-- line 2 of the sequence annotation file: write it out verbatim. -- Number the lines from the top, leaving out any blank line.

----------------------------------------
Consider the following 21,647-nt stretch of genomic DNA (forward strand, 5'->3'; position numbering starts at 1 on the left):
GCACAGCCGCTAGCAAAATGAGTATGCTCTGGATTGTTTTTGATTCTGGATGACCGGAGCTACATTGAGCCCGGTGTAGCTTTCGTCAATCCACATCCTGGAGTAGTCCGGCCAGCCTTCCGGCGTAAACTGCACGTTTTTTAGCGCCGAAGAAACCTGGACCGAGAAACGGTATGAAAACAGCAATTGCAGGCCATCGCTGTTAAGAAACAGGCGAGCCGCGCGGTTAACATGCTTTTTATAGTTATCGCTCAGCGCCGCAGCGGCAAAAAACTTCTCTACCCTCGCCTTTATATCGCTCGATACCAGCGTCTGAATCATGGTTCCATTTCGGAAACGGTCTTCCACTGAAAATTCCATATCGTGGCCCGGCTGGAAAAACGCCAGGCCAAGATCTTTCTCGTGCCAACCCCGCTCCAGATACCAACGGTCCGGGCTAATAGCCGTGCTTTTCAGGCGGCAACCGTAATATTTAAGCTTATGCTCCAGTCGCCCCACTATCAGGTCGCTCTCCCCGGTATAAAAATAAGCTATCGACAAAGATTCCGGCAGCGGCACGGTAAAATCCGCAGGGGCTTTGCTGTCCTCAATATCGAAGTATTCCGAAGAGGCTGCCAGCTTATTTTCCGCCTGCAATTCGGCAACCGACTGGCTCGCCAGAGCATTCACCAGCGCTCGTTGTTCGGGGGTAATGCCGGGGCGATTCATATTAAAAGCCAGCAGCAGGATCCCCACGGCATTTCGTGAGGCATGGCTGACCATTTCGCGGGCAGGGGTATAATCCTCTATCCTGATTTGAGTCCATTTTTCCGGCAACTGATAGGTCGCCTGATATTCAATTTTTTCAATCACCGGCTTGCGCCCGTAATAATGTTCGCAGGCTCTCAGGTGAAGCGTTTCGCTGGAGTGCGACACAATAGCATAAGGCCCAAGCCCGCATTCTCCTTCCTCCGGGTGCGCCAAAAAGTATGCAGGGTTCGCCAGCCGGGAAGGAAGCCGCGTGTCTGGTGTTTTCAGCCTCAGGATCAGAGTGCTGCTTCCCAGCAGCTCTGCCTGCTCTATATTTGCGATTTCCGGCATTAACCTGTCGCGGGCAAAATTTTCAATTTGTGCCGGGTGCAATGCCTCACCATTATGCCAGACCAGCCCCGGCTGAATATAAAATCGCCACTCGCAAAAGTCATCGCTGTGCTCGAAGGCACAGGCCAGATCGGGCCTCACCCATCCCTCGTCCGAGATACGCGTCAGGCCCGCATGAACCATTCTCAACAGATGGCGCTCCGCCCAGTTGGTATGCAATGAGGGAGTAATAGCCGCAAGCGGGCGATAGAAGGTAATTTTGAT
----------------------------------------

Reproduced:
GCACAGCCGCTAGCAAAATGAGTATGCTCTGGATTGTTTTTGATTCTGGATGACCGGAGCTACATTGAGCCCGGTGTAGCTTTCGTCAATCCACATCCTGGAGTAGTCCGGCCAGCCTTCCGGCGTAAACTGCACGTTTTTTAGCGCCGAAGAAACCTGGACCGAGAAACGGTATGAAAACAGCAATTGCAGGCCATCGCTGTTAAGAAACAGGCGAGCCGCGCGGTTAACATGCTTTTTATAGTTATCGCTCAGCGCCGCAGCGGCAAAAAACTTCTCTACCCTCGCCTTTATATCGCTCGATACCAGCGTCTGAATCATGGTTCCATTTCGGAAACGGTCTTCCACTGAAAATTCCATATCGTGGCCCGGCTGGAAAAACGCCAGGCCAAGATCTTTCTCGTGCCAACCCCGCTCCAGATACCAACGGTCCGGGCTAATAGCCGTGCTTTTCAGGCGGCAACCGTAATATTTAAGCTTATGCTCCAGTCGCCCCACTATCAGGTCGCTCTCCCCGGTATAAAAATAAGCTATCGACAAAGATTCCGGCAGCGGCACGGTAAAATCCGCAGGGGCTTTGCTGTCCTCAATATCGAAGTATTCCGAAGAGGCTGCCAGCTTATTTTCCGCCTGCAATTCGGCAACCGACTGGCTCGCCAGAGCATTCACCAGCGCTCGTTGTTCGGGGGTAATGCCGGGGCGATTCATATTAAAAGCCAGCAGCAGGATCCCCACGGCATTTCGTGAGGCATGGCTGACCATTTCGCGGGCAGGGGTATAATCCTCTATCCTGATTTGAGTCCATTTTTCCGGCAACTGATAGGTCGCCTGATATTCAATTTTTTCAATCACCGGCTTGCGCCCGTAATAATGTTCGCAGGCTCTCAGGTGAAGCGTTTCGCTGGAGTGCGACACAATAGCATAAGGCCCAAGCCCGCATTCTCCTTCCTCCGGGTGCGCCAAAAAGTATGCAGGGTTCGCCAGCCGGGAAGGAAGCCGCGTGTCTGGTGTTTTCAGCCTCAGGATCAGAGTGCTGCTTCCCAGCAGCTCTGCCTGCTCTATATTTGCGATTTCCGGCATTAACCTGTCGCGGGCAAAATTTTCAATTTGTGCCGGGTGCAATGCCTCACCATTATGCCAGACCAGCCCCGGCTGAATATAAAATCGCCACTCGCAAAAGTCATCGCTGTGCTCGAAGGCACAGGCCAGATCGGGCCTCACCCATCCCTCGTCCGAGATACGCGTCAGGCCCGCATGAACCATTCTCAACAGATGGCGCTCCGCCCAGTTGGTATGCAATGAGGGAGTAATAGCCGCAAGCGGGCGATAGAAGGTAATTTTGAT